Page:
Frank, throughout his life and throughout his years in Flint, 1917-1957, would always be associated with sports. He was one of the "original seven" referees in the Flint area. He coached, played for, and umped for many of the factory teams during his era. He won trophies for bowling, baseball, basketball, and more. Between 1925-1930 he coached a semi-pro basketball team in Flint. It was the team sponsored by O. W. Young, the General Manager of Buick. They played other divisions of GM all around the country. He is of course "pictured" in the official Buick Program from that era with his team.

When Don and Earl Kelly, his athletically gifted sons, were at the peak of their athletic prowess in the late 30's and early 40's, he always opened his home for the athletes after the big game and victory dance. Eddie Kruppa, who would coach for Notre Dame; Lyn Chadnois, All American from Michigan State; and Dominic Tomasi, All American from the University of Michigan, all gathered at the home of Frank Kelly to socialize. Frank's values were tied to the sporting world. It was here in the world of athletics that he formed the notion that sporting achievement coupled with an enlightened academic education were keys to success.

Both Don and Earl were indeed successful. They each made first team All State in Football and Basketball for Flint Northern. Some of their individual high school records still stand. Earl earned an athletic scholarship to play basketball for Ohio State where he also earned a degree in business. Don won an athletic scholarship to Central Michigan University where he earned his degree in teaching. He went on to coach and teach at Pontiac Northern for 30 years. Don's single game rebounding record of 26 in one game in 1952 is still the best all time performance in CMU basketball history. Earl would play professional basketball for a Columbus team and would become the owner and president of an Ohio hotel chain. So Frank did indeed pass on this love of sport and sportsmanship to his sons.

Frank and his siblings.
This picture was taken in 1941 on Frank's visit to Minnesota.
From Left to Right: Cecelia Kelly Carlson, Frank Leopold Kelly, Rose Kelly Wise, and George Kelly.

Rose was older than Frank by many years. George graduated from Perham High School and joined the Army during World War II. He served in a bomber unit in England that took heavy casualties over Germany. He sent Frank postcards from England throughout the war. He was also an outstanding baseball player in the Perham area who started several leagues and coached. He was Frank's little brother. Francis Rose Kelly, his older sister, has one child still alive in 2004: Johanna Wise at 96.

Frank was a colorful individual who was known to smoke a cigar and take a nip of whisky on occasion. Yet, according to his daughter Dorothy Kelly, he did not smoke or drink in the house in front of the children. Stella simply would not allow it. So he was known to walk down Lawndale Avenue past St. Luke's Catholic Church to visit the pub on Friday nights. Here in the 1950's a man could have a pint of beer, a good cigar, and watch the Friday night fights on TV. Frank had himself been a fighter in college and he continued to love this manly art long after his last bout with the gloves in Chamberlain, South Dakota in 1915. When Frank's daughter Dorothy bought the family a TV in 1952, he only watched the fights and nothing else.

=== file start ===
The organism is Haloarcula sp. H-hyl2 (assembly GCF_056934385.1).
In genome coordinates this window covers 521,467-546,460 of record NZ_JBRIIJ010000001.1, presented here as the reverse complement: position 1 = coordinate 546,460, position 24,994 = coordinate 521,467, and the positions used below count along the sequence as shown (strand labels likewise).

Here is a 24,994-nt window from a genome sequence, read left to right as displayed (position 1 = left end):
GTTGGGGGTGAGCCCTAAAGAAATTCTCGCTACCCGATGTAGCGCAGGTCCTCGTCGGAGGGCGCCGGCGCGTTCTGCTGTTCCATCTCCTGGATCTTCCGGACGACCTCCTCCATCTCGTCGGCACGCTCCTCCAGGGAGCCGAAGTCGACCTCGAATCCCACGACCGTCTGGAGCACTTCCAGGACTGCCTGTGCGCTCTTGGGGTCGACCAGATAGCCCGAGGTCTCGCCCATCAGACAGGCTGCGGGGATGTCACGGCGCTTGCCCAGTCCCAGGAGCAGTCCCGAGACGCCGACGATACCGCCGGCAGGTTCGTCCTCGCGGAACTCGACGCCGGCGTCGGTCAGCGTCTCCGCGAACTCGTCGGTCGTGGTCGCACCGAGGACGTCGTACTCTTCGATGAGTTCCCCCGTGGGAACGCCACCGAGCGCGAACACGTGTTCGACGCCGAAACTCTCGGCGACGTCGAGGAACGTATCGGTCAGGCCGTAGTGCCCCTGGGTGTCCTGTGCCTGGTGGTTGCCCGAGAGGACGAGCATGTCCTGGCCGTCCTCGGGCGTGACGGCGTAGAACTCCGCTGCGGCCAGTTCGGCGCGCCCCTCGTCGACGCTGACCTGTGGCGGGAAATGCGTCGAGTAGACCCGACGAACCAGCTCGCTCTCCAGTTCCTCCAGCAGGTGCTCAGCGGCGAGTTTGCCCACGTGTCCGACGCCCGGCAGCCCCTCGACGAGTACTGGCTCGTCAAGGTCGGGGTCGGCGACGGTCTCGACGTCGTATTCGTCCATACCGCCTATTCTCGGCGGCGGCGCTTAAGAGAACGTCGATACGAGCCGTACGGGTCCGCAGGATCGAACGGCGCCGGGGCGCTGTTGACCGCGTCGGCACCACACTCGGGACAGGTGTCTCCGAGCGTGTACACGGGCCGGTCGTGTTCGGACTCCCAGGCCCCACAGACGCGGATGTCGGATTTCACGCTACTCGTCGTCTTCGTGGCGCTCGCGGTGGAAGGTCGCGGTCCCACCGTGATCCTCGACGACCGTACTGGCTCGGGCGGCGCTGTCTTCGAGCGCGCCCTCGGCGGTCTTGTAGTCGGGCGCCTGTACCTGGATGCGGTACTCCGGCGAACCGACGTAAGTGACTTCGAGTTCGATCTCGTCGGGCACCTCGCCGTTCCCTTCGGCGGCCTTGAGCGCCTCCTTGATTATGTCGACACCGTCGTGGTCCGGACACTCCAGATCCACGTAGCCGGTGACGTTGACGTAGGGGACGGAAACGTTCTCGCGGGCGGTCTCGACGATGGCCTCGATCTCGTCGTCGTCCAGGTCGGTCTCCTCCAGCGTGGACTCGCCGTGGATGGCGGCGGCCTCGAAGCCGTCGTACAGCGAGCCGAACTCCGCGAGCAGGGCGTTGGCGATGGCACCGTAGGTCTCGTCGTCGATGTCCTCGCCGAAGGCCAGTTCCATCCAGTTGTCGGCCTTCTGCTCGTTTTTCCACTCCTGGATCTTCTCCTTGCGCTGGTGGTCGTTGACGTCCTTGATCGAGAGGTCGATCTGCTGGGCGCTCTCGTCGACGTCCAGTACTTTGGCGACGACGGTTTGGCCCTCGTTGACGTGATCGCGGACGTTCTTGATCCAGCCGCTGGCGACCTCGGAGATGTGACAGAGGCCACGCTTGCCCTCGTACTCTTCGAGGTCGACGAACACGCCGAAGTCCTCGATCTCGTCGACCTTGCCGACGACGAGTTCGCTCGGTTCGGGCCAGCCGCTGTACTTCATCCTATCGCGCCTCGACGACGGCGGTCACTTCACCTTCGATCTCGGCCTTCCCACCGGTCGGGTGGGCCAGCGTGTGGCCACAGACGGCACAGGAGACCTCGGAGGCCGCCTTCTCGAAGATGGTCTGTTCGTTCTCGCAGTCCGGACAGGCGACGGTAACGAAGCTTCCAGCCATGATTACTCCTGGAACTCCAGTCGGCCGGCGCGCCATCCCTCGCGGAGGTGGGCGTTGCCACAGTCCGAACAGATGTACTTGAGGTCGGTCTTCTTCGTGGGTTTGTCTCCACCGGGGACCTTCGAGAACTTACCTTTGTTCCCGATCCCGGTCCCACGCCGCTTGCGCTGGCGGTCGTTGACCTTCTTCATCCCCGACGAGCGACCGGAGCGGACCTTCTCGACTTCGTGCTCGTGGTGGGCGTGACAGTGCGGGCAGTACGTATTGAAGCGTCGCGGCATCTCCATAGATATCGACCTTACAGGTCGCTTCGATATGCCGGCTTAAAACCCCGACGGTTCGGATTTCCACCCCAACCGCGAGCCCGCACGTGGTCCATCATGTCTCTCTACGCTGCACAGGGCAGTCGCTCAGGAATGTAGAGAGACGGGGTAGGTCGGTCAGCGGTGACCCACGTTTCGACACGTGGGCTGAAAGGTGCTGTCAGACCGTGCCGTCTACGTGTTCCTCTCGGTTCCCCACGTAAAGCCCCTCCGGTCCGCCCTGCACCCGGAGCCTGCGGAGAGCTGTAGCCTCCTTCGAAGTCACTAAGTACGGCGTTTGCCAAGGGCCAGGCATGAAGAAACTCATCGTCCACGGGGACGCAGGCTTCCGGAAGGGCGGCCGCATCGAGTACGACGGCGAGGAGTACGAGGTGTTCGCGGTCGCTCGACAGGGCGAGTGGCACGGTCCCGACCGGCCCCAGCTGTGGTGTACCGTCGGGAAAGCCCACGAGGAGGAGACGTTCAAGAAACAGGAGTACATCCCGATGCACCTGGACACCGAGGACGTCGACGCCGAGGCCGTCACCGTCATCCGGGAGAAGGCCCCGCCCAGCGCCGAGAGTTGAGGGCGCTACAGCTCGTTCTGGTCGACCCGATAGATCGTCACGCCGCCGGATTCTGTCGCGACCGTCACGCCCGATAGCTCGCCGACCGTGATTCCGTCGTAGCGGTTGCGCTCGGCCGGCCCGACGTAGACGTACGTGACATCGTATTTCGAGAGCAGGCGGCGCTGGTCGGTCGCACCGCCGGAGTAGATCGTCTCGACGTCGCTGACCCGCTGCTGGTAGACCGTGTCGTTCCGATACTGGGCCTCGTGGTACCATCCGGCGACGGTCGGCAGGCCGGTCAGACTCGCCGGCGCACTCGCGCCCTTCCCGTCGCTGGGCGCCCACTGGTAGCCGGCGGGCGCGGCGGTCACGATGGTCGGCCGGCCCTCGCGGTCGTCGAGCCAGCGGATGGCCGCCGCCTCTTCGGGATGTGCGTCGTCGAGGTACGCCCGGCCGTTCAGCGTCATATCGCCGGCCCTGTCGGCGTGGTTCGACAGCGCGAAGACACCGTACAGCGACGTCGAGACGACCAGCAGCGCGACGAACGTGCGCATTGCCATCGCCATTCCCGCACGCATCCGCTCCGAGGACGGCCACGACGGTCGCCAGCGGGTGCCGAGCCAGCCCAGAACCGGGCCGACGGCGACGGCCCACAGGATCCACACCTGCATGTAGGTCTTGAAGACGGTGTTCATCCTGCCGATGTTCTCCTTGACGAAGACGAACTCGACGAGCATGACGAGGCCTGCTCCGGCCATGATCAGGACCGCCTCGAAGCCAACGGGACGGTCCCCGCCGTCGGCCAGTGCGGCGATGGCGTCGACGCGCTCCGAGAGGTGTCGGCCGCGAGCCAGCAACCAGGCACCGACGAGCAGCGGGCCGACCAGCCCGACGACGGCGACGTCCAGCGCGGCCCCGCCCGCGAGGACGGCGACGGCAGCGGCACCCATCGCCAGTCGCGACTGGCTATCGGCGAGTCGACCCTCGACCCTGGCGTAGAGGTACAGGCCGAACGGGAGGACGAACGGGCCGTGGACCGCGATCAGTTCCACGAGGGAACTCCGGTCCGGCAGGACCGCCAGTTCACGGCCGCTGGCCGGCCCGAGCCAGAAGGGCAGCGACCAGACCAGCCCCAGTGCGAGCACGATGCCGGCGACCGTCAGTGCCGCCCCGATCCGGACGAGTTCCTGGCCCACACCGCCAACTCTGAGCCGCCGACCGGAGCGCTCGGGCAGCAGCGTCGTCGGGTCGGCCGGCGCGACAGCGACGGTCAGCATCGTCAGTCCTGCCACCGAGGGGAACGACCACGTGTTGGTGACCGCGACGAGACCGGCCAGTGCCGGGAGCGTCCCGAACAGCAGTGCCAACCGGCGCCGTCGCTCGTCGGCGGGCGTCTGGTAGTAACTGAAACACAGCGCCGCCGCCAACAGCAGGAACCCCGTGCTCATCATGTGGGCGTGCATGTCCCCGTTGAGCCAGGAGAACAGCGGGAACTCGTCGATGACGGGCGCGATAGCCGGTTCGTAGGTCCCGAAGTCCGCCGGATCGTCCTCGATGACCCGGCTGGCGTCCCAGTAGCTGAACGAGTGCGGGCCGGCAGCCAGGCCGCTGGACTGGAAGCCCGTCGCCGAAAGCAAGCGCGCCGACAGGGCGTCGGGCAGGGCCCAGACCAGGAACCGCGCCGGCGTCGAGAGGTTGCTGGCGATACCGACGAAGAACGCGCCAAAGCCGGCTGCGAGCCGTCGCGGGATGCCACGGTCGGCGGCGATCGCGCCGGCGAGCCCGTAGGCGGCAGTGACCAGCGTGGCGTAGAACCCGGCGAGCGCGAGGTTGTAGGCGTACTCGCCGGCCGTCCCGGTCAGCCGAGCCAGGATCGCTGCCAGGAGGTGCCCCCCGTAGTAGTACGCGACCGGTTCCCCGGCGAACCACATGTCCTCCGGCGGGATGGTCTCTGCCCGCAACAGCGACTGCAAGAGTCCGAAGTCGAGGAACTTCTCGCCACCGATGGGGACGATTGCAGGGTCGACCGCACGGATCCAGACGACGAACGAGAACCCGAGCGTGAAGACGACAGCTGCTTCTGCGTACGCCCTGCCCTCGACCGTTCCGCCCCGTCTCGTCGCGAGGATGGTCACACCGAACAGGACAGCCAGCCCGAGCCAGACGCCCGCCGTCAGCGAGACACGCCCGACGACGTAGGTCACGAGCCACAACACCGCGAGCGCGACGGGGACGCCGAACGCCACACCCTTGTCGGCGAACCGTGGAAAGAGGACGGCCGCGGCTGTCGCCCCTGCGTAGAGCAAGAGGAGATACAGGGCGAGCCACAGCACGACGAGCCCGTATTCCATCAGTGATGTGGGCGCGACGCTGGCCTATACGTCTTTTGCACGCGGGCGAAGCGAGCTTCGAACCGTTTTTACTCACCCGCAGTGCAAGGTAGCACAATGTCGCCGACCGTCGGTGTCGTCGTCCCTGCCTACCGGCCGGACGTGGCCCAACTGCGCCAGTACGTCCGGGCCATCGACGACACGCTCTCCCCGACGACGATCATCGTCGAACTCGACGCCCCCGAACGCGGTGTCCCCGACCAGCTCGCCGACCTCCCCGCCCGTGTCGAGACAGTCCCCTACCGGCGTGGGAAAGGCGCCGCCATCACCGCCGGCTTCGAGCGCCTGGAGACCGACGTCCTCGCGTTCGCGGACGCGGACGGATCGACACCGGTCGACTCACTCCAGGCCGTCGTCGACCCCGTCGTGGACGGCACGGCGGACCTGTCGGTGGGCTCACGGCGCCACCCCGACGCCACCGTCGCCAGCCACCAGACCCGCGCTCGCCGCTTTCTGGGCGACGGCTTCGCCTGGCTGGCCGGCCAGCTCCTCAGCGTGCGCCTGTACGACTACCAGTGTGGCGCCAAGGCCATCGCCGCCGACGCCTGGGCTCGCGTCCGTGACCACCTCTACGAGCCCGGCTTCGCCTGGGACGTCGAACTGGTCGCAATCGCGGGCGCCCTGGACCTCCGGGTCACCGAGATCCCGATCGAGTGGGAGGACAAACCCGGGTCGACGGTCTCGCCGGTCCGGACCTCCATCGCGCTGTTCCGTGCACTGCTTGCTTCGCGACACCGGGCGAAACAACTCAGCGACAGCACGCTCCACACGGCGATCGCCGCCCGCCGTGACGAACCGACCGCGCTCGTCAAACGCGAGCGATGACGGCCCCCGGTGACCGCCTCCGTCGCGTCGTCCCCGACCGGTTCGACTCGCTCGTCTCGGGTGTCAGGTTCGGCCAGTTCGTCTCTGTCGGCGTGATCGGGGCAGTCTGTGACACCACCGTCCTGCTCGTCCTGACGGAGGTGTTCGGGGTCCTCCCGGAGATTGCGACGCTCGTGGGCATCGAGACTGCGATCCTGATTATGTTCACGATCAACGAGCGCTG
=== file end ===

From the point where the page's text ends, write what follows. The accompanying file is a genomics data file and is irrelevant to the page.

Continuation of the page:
In fact, both Frank and Stella where atypical people for this era. It was unusual to find two parents with a high school education in the 1920's. Yet in the Kelly home of Flint we find two parents with college degrees. Since they both had over two years of college completed, they represented an unusual cultural demographic. Stella was a particularly unusual parent. Here she was, a college graduate who played on the Alexandria girls basketball team of 1908-1909. Then went on to play on her college girl's basketball team of 1911-1914. In some ways Stella's life mirrored Frank Kelly's life. They both graduated from college and played on college sporting teams. They had a lot in common right from the very beginning.

Frank must have realized that Stella was no ordinary girl. She was an intrepid, forward-thinking woman. She represented the future and she was the perfect woman to help bring a family into a world where woman would play increasingly important roles in business and sports.

Frank and Stella passed on the scholar/athlete tradition. Many of their children, grandchildren, and great-grandchildren have graduated from college. Sports and scholastic achievement have played an important role in the lives of many of there descendants.

Frank, in the 1950's, was known mostly for his umping and bowling. These were his primary loves in the twilight of his life. He traveled all over the State of Michigan to attend bowling tournaments (200 average) and to umpire sporting events. Dorothy Kelly, his daughter and statistician, often traveled with him to keep the records. Based on these experiences she became an avid sports fan herself. She also knows more about Frank Kelly than anyone in the family, so I relied on her for the information I used to write this small biography. In my many interviews with Dorothy she had a keen memory and wonderful antidotal material to share. I would like to thank Dorothy for her important contribution to this remembrance of Frank Leopold Kelly.